* See also "Naguib Mahfouz and Pharaonic Fiction," our interview with Raymond Stock.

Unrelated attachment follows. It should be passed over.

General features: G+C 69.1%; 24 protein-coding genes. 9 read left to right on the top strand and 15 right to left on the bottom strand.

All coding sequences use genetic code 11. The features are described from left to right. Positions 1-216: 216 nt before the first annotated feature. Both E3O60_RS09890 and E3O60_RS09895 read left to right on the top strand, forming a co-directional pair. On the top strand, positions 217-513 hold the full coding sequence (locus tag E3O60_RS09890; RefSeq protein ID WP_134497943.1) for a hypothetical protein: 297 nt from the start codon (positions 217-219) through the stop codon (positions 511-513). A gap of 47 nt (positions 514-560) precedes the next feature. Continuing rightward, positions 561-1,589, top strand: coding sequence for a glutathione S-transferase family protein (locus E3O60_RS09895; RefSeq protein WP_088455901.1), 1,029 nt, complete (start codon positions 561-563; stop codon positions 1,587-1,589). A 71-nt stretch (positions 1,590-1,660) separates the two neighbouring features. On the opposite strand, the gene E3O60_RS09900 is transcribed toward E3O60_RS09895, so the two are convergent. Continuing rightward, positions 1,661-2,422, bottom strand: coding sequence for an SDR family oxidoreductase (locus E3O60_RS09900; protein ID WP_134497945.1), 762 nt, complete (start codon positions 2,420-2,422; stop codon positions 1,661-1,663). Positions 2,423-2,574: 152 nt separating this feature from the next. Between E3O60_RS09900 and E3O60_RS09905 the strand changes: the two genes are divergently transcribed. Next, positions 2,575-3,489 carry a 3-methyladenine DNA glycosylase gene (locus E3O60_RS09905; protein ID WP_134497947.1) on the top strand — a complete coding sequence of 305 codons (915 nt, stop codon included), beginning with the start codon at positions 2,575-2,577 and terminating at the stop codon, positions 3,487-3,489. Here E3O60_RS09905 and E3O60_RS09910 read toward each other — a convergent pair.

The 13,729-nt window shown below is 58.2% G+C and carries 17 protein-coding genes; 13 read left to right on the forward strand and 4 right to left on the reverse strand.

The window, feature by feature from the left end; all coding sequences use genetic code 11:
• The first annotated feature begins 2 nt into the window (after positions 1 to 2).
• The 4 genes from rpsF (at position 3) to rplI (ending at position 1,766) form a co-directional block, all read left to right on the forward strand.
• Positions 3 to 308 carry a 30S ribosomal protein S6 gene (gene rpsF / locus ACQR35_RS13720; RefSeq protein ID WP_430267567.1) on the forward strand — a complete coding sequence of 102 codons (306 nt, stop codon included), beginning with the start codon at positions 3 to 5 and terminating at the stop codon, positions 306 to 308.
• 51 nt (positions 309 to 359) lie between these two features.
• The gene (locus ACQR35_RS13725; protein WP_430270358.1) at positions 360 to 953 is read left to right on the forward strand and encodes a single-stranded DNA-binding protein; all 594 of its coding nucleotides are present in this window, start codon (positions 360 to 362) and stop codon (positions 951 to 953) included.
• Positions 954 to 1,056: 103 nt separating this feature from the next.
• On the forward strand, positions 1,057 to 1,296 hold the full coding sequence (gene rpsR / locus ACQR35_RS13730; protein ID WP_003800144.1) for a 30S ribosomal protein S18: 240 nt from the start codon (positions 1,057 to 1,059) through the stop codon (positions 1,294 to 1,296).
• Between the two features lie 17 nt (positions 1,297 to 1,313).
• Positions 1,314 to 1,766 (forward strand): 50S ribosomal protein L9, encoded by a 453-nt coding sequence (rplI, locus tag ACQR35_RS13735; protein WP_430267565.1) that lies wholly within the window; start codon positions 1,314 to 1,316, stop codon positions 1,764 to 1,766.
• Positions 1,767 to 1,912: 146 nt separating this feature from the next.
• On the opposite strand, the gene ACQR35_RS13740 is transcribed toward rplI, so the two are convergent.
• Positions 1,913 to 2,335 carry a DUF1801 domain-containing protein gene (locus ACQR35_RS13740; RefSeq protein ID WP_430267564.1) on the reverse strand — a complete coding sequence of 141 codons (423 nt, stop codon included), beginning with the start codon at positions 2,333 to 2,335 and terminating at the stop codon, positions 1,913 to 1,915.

Stock deserves real praise for translating these stories and bringing them to a wide audience. His concise introduction and glossary are helpful, and, if anything, could have been expanded. Those who are hooked by these five tales can take hope in the fact that Mahfouz has also written four pharaonic novels. Currently only Akhenaten: Dweller in Truth (1985, published in translation in 1998) is available in English. Dominic Montserrat of the University of Warwick wrote of it, "Mahfouz makes it clear that Akhenaten's way is not the way ahead, however, and Horemheb is the real hero of the novel, the restorer of order from chaos. Mahfouz certainly seems to be drawing political parallels, with Akhenaten as Sadat and Horemheb as President Hosni Mubarak.... But Mahfouz also comments on the larger question of which parts of Egypt's pharaonic heritage are worth retaining in a society which increasingly defines itself in terms of Islamic values" (Akhenaten: History, Fantasy, and Ancient Egypt, 2000). Published in Arabic between 1939 and 1944, Mahfouz's three earlier pharaonic novels--Khufu's Wisdom (The Mockery of the Fates), Rhadopis, and Thebes at War--are now being translated and will be brought out by AUC Press this fall.